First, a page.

Is your mosque a coke mosque, or a pepsi mosque?
“Only a house of worship founded, from the very first day, upon God-consciousness is worthy of thy setting foot therein…” Qur’an, 9:108
I’ve been to mosques in Saudi Arabia, Egypt, Syria, Pakistan, Canada, Argentina, Malaysia, and the United States. And I’ve only felt comfortable in a handful the Noor Cultural Centre in Toronto is one of them.
Growing up in upper/middle-class white-suburbia without a mode of transportation, much of my life has been spent looking for a Muslim community I felt comfortable in. In fact, that was the primary purpose of HijabMan when I started it twelve years ago. For the last twelve years (!!!) I have been part of such a community on-line, but its members are spread throughout the world. And in 2004, I finally found them all in one place at the Noor Cultural Centre.
“O Marium! keep to obedience to your Lord and humble yourself, and bow down with those who bow.”
— Qur’an 3:43, Shakir Translation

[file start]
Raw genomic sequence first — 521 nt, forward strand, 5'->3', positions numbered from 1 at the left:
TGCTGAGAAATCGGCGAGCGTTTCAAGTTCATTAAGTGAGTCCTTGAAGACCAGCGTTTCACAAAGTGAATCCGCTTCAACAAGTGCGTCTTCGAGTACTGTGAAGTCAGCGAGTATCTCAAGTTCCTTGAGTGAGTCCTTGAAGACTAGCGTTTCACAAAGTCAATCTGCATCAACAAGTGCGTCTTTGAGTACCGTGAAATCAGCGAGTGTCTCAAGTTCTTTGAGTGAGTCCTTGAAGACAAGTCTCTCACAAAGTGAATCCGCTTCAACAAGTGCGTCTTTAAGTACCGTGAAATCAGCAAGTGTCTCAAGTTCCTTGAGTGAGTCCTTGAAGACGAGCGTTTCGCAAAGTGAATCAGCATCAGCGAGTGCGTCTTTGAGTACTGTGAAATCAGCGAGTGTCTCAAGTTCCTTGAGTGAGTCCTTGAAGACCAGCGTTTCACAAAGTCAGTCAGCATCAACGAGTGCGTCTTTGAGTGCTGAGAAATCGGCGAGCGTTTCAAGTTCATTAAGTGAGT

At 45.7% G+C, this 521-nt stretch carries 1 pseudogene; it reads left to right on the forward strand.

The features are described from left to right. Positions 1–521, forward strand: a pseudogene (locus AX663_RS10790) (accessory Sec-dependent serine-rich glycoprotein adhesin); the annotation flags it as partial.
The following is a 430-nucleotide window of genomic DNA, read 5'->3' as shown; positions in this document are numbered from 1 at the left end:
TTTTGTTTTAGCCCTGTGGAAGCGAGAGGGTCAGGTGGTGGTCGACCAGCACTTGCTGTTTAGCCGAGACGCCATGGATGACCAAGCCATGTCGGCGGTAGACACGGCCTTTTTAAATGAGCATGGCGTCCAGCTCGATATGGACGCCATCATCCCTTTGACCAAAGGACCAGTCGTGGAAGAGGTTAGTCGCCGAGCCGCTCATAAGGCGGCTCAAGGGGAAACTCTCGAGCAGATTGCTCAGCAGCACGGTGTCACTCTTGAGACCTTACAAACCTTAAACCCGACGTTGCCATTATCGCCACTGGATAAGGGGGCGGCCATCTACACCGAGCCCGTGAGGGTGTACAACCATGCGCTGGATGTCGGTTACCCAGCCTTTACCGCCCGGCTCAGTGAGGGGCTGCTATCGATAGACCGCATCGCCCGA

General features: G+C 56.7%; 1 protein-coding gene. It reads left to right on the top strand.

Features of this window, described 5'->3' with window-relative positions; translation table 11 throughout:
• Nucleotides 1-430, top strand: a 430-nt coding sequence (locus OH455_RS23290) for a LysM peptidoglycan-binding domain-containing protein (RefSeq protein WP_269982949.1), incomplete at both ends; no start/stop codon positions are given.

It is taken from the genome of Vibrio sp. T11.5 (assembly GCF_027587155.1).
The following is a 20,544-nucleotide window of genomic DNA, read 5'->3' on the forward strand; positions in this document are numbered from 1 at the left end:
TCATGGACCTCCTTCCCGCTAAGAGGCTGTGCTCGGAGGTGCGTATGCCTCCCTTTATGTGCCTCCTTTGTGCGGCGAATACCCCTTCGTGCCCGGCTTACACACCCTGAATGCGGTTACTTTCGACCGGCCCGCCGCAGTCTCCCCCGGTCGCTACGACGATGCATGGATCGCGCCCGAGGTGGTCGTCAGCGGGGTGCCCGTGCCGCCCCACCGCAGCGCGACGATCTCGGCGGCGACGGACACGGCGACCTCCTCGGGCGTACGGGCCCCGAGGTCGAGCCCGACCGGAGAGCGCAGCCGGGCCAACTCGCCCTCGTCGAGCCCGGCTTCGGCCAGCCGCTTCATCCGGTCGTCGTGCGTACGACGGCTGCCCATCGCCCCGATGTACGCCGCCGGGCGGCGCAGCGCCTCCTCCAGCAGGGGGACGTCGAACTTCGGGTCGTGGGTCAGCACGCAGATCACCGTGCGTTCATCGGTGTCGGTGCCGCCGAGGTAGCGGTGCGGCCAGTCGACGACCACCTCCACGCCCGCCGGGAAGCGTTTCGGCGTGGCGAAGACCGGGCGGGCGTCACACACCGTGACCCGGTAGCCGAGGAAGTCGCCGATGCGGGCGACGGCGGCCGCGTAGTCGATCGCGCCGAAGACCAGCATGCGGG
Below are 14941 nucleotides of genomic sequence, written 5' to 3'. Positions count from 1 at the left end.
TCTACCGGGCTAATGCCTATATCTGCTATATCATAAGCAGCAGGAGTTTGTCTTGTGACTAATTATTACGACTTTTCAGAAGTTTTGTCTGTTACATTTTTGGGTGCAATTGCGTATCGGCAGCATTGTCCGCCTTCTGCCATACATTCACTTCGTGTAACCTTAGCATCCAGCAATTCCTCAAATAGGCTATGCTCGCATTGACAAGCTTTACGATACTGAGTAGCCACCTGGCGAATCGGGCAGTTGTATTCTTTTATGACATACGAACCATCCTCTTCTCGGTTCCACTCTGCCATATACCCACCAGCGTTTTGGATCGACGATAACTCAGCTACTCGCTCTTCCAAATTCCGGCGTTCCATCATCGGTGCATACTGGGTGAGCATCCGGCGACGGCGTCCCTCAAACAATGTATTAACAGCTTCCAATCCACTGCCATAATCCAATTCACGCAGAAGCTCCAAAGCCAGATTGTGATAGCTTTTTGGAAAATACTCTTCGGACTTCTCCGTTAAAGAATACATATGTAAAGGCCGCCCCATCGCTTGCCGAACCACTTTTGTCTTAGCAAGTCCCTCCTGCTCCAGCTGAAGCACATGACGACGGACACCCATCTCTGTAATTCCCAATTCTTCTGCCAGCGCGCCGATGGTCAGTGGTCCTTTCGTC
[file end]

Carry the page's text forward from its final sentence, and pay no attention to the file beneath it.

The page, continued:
If you haven’t already noticed, the issue of women in mosques is gaining increased attention, especially in North America.* After reading a statistic from CAIR’s Mosque Study Project (PDF) finding that only 2 of 6 million Muslims attend mosques in America, I created an informal survey in October of 2003 and posted it on my web site. I sought to test my hypothesis that many women do not attend the mosque because of their dissatisfaction with their prayer space. Often times, the space allotted to women in mosques, if there is any, is not as nice as the space provided for men. In fact, some mosques partition the women’s section off, leaving them with limited access to the imam, or prayer leader. Women’s sections that double as storage areas or basements are not uncommon. The question that lingered in my head everytime I entered a mosque was “Does the lack of women’s equalspace and accommodation in the mosque discourage them from attending?” Over the years people argued with me, suggesting that if women actually attended mosques, their prayer spaces would recieve more attention. It became a classic “What came first, the chicken or the egg?” battle.